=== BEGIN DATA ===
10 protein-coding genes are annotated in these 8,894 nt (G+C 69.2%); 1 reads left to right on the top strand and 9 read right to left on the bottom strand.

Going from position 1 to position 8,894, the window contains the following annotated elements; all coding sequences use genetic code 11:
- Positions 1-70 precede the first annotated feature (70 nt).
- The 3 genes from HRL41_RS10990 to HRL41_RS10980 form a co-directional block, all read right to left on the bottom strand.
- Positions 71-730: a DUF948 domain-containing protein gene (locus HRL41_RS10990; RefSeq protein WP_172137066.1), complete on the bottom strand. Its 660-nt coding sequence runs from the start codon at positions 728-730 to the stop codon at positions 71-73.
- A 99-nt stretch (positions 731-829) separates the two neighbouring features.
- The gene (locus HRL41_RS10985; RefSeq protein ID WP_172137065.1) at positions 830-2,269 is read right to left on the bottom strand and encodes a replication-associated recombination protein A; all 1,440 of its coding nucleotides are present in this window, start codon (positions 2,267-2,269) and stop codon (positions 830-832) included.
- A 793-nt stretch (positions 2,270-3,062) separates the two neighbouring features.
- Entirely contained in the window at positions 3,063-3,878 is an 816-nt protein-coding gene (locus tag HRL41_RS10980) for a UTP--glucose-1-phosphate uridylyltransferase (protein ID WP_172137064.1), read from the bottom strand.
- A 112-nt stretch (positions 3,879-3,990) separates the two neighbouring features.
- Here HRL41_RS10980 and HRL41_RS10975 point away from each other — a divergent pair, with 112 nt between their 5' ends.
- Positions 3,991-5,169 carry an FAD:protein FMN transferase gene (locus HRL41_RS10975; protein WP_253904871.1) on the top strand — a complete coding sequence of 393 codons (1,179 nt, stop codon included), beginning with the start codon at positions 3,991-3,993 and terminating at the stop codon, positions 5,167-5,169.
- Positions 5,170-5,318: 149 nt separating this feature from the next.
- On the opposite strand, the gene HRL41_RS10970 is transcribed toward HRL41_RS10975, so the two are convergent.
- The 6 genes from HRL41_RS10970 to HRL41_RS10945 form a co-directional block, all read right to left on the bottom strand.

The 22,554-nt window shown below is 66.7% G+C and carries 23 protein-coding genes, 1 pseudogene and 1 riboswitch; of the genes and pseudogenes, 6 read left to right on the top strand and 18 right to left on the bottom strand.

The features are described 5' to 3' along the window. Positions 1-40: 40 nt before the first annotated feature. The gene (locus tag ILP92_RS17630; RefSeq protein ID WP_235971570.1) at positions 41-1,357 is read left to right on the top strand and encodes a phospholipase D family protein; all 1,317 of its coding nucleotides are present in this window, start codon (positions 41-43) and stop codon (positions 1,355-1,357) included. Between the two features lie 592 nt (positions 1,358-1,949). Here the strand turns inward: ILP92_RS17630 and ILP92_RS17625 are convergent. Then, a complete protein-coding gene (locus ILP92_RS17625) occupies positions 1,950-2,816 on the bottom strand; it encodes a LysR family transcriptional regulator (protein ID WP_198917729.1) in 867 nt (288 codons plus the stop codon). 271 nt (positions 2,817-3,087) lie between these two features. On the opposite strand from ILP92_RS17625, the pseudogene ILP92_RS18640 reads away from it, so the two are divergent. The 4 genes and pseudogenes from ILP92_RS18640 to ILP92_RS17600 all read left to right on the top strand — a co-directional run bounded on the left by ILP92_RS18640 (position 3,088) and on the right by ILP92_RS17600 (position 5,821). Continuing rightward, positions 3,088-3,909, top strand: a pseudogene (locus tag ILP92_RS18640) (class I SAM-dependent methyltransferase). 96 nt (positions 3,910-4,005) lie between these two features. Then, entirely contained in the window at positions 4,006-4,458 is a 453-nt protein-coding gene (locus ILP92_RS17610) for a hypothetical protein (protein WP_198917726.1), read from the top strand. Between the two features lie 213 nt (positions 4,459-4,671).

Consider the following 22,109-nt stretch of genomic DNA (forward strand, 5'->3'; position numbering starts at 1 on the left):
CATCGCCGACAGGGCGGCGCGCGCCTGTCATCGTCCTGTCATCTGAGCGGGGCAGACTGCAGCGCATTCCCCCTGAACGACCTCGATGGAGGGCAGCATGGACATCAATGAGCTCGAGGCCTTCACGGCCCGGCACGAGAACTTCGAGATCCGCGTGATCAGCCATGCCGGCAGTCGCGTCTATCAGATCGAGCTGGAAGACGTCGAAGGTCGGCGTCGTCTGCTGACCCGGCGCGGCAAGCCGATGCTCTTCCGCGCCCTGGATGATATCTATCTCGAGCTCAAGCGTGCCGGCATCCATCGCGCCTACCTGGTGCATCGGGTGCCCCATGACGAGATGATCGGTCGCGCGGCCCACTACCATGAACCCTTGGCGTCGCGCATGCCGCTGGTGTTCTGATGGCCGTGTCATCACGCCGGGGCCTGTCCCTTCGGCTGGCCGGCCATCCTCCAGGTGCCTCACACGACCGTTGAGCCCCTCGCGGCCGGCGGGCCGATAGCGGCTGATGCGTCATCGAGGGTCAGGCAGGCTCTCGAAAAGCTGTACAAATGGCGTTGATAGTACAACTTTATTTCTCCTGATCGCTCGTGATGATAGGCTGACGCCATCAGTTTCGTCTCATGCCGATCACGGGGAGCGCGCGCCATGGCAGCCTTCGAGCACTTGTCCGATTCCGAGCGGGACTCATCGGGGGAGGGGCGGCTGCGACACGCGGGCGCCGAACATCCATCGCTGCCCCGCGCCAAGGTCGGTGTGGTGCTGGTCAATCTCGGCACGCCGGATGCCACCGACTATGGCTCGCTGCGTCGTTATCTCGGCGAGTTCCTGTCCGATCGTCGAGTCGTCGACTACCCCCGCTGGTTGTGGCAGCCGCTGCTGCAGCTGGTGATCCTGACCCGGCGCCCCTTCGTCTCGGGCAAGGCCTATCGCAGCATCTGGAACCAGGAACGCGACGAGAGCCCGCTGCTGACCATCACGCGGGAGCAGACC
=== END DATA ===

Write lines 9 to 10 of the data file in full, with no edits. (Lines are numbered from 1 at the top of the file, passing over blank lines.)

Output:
- Entirely contained in the window at positions 3,063-3,878 is an 816-nt protein-coding gene (locus tag HRL41_RS10980) for a UTP--glucose-1-phosphate uridylyltransferase (protein ID WP_172137064.1), read from the bottom strand.
- A 112-nt stretch (positions 3,879-3,990) separates the two neighbouring features.